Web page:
Posted on:
Categories: SharePoint
Description:

Creating custom search display templates in SharePoint sites differs quite a bit depending on whether the publishing feature is enabled or not. In a non-publishing site, the master page gallery's Display Templates folder will contain only .js files. There seems to be very little guidance on how to copy and customize these pure javascript files.

If you simply copy a display template to a new item and try to make use of it, you will encounter an error such as the following:

Template '~sitecollection/_catalogs/masterpage/Display Templates/Search/Custom_Item_Picture.js' not found or has syntax errors. (LoadTemplate: ~sitecollection/_catalogs/masterpage/Display Templates/Search/Group_Default.js)

Here are some tips on how to work with these files. You can use the tool of your choice. I decided to use nothing but Notepad and a browser.

  1. Work with the UNC path to the site collection's master page gallery. Map a drive to it if you prefer. E.g. \\intranet.somewhere.com\sites\abc\_catalogs\masterpage.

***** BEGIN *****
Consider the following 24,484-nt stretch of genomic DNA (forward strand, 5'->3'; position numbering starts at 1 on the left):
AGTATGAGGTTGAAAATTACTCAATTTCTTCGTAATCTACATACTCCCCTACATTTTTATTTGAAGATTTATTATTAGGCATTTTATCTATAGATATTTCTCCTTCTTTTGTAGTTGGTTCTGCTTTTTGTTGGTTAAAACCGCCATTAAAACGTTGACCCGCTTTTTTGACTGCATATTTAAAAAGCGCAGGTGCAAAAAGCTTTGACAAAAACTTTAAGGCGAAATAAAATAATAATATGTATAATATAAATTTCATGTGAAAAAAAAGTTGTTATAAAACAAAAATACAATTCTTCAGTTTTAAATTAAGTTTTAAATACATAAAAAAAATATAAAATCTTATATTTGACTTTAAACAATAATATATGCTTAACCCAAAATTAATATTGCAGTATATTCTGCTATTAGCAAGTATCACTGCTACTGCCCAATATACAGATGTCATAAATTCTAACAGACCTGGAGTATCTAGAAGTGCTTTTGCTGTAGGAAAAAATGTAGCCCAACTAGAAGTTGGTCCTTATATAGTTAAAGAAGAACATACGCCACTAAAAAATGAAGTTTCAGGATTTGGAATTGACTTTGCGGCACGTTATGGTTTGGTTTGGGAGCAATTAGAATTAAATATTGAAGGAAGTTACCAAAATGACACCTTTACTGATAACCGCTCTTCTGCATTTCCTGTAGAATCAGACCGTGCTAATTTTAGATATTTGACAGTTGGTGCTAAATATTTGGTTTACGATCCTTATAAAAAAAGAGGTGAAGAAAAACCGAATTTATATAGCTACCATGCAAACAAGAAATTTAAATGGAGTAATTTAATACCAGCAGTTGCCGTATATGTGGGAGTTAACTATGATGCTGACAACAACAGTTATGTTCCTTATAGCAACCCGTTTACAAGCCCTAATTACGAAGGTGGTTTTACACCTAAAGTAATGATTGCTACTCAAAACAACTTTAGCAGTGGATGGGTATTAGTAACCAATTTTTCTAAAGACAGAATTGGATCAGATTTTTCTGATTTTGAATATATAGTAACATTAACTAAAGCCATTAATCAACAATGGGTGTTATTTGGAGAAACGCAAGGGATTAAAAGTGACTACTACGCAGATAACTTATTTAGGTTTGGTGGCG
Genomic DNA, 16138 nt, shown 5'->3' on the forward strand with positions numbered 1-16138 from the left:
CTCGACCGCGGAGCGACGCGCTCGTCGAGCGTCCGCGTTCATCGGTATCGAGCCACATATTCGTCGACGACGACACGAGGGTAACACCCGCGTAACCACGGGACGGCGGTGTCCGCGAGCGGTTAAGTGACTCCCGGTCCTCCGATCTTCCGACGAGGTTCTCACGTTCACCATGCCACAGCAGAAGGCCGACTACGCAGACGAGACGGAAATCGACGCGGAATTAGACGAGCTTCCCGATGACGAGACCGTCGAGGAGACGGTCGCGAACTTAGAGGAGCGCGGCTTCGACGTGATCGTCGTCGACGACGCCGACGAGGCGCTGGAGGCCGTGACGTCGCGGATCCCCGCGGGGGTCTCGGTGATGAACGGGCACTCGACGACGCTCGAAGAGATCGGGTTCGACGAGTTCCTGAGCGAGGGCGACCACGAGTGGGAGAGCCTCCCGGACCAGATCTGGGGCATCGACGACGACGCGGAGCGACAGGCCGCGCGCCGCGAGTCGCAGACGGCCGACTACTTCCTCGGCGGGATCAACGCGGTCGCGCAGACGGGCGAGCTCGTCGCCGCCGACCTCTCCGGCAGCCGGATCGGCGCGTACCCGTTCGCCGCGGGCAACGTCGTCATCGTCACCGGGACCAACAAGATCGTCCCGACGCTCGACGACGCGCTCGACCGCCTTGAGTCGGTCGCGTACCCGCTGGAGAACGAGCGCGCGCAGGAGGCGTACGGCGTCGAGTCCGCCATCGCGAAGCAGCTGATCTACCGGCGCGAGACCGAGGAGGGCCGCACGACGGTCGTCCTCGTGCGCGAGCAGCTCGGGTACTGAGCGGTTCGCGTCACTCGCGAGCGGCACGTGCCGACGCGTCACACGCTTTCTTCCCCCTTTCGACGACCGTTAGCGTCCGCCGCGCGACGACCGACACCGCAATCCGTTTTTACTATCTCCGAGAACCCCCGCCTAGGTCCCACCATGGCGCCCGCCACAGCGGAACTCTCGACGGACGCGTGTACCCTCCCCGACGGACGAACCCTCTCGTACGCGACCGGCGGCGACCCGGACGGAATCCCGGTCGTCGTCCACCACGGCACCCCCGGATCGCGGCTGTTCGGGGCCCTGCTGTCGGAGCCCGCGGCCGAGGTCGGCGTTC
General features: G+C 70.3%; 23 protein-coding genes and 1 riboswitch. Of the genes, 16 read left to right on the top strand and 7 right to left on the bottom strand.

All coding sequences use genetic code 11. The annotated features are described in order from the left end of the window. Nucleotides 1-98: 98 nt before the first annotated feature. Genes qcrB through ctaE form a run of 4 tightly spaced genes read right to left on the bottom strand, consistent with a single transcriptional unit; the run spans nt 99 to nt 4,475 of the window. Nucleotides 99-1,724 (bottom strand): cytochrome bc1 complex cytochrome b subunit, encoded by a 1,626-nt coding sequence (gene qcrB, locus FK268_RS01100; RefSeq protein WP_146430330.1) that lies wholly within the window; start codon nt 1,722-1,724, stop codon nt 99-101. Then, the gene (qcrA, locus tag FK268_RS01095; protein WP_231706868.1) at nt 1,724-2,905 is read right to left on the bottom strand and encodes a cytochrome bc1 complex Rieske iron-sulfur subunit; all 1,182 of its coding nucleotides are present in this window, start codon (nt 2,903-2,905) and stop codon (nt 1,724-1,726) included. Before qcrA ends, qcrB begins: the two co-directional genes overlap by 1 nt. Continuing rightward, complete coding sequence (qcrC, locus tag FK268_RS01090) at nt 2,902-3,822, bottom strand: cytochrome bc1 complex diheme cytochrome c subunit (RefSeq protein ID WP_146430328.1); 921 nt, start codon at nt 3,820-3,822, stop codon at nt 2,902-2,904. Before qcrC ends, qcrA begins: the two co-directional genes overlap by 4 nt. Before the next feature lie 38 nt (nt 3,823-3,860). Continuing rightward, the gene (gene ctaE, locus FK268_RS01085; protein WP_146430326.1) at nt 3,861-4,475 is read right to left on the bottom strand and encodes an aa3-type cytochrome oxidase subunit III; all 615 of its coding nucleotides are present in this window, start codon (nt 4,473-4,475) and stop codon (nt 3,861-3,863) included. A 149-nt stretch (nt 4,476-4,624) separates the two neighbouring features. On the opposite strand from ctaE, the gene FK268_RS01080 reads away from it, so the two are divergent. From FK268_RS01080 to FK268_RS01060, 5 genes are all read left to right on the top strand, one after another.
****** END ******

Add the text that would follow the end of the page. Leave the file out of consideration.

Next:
2. In Windows Explorer, copy the relevant existing display template (such as Item_Default.js) to an item of your own name. Alternatively work via the browser to download and then upload a copy.
  3. Navigate to the master page gallery in the browser and set the new item's properties to be precisely the same as the item you copied from.
  4. Open the new display template, from the UNC path or mapped drive, in an editor such as Notepad.
  5. Within the file content you will find several references to the file's own name (such as Item_Default). Replace these with references to your new file name. You can do a find-replace but be careful because at least one of the references excludes the '.js' extension - make sure you catch all of these occurrences.
  6. At this point you should save and test that everything is working by referencing your new template from an appropriate search artifact, such as a result type. If all is well, you can then start altering the details to display things differently.